• Version Control: Include a version number or date to track template updates and ensure that the most current version is in use. Opt for a cloud-based system to apply automated time/date/user stamps and an auditable log.

safety is paramount when working at height, and having a comprehensive permit to work template is a critical step in achieving it. Regularly review and update your template to reflect changing regulations, technologies, and best practices, and ensure that all employees are trained on its proper use. By doing so, you’ll create a safer working environment for everyone involved in tasks at height.

In today’s technology-driven world, digital solutions, like Verature, are revolutionising safety and compliance procedures, and the realm of working at height permits is no exception. Implementing a digital permit system can significantly enhance the efficiency and effectiveness of your safety protocols. With digital permits, information can be easily accessed and updated in real-time, ensuring that all stakeholders are on the same page. This streamlines the approval process, reduces paperwork, and minimises the risk of errors. Furthermore, digital systems often come equipped with automated reminders for inspections and permit expiration, improving compliance and accountability. Overall, embracing digital permit systems can take your working at height safety measures to the next level, allowing for more agile and responsive management of tasks carried out at elevation.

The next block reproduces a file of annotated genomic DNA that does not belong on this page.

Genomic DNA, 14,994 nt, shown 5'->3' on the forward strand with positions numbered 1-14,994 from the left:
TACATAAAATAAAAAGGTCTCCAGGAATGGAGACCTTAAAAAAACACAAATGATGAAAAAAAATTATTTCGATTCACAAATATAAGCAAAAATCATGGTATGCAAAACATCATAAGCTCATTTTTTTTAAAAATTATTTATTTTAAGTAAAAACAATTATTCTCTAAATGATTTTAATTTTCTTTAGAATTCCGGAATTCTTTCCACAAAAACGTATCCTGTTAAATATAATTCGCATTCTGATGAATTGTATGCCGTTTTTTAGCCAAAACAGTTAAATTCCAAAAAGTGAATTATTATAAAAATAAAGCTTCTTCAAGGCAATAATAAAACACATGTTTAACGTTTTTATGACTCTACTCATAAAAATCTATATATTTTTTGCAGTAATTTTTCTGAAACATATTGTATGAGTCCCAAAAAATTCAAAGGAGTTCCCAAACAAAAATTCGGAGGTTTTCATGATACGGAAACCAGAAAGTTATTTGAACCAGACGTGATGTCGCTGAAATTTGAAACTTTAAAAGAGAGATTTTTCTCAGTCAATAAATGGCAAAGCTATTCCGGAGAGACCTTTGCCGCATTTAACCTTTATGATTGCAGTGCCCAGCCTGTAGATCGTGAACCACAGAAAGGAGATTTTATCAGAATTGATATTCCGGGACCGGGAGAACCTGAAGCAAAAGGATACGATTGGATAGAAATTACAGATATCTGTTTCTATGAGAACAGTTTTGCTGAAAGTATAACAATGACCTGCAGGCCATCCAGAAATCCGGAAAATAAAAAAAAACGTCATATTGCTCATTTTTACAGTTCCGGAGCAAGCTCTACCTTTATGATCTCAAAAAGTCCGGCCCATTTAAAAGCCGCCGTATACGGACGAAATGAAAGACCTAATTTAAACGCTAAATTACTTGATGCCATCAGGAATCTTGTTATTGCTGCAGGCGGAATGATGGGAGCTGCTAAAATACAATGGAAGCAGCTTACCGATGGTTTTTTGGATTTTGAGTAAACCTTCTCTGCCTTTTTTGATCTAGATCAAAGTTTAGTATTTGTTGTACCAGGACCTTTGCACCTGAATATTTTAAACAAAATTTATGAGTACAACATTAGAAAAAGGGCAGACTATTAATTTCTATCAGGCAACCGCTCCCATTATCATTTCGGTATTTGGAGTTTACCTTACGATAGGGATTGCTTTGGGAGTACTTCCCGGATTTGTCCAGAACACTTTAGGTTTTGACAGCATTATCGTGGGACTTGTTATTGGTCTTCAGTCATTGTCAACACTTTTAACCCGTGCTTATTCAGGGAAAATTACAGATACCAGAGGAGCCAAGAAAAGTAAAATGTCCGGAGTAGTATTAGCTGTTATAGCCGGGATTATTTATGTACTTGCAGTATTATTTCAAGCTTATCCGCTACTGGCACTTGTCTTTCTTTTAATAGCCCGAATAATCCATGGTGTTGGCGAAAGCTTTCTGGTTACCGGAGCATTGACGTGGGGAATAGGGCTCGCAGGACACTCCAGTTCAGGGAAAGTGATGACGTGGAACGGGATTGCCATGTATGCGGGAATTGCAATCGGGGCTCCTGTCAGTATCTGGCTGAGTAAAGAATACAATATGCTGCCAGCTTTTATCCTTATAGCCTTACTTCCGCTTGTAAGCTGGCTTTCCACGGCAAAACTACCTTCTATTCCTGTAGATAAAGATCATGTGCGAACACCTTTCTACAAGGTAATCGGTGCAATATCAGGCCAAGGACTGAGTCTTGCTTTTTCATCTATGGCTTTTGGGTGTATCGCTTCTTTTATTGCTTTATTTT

Enquire here for a guided demo on how the Verature permit system works.